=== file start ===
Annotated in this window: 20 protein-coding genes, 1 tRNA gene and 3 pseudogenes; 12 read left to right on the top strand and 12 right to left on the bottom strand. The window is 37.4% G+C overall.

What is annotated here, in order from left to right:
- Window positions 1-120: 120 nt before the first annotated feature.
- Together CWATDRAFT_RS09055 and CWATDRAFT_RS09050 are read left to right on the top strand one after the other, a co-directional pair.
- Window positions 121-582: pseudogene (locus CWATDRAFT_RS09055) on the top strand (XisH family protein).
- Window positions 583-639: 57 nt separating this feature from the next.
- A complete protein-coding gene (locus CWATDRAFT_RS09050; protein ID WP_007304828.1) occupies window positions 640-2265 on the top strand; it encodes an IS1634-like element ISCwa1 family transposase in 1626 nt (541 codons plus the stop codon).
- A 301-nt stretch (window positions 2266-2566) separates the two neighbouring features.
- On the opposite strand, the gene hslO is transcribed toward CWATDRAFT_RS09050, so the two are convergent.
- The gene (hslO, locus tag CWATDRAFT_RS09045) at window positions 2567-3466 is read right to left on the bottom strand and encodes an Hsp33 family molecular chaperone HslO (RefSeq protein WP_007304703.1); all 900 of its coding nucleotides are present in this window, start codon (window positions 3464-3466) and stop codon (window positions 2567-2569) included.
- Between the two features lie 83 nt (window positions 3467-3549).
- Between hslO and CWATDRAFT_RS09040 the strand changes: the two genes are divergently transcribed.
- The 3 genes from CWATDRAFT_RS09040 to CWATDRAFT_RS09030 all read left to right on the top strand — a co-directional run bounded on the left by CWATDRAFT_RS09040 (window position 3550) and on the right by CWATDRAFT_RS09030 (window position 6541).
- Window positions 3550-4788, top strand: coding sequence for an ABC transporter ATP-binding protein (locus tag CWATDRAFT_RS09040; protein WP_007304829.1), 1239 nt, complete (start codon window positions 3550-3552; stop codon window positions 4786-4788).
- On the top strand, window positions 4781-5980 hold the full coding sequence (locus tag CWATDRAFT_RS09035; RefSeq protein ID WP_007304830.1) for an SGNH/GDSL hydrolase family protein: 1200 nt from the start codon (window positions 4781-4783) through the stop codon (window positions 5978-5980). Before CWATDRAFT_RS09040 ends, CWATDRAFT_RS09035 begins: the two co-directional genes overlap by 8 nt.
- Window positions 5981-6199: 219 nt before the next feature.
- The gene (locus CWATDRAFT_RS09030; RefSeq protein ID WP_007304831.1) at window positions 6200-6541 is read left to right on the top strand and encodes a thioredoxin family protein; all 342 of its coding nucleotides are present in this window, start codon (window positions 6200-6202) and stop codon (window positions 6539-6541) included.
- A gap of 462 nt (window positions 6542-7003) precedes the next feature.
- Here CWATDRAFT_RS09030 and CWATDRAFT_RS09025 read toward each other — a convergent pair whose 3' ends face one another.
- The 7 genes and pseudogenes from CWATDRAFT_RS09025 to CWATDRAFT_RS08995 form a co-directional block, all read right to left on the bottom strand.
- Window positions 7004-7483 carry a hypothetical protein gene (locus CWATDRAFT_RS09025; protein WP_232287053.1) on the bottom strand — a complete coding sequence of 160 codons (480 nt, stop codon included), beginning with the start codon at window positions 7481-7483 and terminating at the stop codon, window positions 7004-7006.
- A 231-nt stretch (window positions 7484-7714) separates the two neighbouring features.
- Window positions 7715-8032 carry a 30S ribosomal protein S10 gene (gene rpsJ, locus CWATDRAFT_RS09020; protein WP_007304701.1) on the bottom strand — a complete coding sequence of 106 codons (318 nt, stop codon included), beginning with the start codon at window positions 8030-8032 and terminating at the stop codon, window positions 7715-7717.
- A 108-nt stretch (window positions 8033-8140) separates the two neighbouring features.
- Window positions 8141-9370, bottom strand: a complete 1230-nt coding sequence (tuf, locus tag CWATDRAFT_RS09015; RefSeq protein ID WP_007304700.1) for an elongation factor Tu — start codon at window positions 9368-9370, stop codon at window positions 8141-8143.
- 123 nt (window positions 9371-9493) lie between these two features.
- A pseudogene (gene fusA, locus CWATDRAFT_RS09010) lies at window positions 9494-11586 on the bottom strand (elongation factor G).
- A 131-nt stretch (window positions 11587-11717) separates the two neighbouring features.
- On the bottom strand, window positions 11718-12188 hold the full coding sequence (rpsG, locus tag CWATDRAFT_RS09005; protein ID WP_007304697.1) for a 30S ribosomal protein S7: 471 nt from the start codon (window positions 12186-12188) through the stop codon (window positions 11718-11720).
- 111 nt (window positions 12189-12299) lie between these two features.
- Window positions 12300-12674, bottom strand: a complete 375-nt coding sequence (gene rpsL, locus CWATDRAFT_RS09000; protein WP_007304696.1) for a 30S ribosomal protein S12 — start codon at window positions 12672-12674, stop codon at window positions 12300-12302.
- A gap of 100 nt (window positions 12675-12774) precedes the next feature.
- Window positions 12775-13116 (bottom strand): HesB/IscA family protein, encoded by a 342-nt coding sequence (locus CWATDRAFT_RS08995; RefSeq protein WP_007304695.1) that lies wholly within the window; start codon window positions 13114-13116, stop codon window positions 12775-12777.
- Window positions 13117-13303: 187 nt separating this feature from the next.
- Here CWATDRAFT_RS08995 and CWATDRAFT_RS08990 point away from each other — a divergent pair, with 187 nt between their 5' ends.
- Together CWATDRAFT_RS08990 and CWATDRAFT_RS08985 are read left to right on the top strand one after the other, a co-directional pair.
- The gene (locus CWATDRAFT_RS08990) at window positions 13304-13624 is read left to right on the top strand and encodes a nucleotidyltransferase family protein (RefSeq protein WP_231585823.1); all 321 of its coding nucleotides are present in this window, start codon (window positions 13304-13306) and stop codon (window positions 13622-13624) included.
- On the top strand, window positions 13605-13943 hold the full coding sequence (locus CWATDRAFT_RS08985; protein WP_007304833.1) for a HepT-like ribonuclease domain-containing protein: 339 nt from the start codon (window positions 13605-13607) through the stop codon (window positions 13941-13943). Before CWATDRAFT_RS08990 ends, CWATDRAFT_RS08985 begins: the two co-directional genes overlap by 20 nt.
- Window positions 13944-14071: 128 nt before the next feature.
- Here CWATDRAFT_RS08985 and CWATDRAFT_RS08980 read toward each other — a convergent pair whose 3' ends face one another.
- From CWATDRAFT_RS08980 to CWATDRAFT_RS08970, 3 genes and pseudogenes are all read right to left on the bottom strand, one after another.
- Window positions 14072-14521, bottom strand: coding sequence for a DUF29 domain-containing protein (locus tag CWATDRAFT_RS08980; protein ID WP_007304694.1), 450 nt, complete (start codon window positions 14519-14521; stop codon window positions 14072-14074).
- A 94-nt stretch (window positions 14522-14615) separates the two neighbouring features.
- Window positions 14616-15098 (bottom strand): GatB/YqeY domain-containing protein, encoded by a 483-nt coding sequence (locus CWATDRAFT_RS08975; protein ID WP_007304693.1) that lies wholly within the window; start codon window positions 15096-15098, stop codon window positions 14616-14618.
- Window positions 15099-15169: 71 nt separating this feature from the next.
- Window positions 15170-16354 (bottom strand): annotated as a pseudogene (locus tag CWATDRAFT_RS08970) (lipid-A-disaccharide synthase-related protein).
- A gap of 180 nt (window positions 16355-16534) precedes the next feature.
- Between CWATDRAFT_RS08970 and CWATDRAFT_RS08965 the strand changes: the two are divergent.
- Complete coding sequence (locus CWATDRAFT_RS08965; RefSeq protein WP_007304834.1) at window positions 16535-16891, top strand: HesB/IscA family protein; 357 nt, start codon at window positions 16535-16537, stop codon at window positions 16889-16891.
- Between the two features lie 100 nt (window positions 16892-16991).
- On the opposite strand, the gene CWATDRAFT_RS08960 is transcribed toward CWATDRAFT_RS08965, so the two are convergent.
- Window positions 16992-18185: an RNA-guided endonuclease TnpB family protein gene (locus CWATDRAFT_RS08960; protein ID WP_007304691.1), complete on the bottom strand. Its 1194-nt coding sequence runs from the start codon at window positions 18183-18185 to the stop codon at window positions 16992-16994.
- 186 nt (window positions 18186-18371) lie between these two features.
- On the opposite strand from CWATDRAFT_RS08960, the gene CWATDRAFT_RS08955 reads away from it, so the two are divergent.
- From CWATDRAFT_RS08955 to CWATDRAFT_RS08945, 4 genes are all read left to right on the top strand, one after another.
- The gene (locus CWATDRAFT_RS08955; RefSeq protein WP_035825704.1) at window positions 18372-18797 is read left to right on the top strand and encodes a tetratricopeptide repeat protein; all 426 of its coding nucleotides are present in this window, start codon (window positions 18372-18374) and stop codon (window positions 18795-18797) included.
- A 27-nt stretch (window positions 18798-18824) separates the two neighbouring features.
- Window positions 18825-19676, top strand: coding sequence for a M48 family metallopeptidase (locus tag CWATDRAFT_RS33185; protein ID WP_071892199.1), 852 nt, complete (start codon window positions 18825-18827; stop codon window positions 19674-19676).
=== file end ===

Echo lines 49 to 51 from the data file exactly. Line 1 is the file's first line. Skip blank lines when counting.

- Complete coding sequence (locus CWATDRAFT_RS08965; RefSeq protein WP_007304834.1) at window positions 16535-16891, top strand: HesB/IscA family protein; 357 nt, start codon at window positions 16535-16537, stop codon at window positions 16889-16891.
- Between the two features lie 100 nt (window positions 16892-16991).
- On the opposite strand, the gene CWATDRAFT_RS08960 is transcribed toward CWATDRAFT_RS08965, so the two are convergent.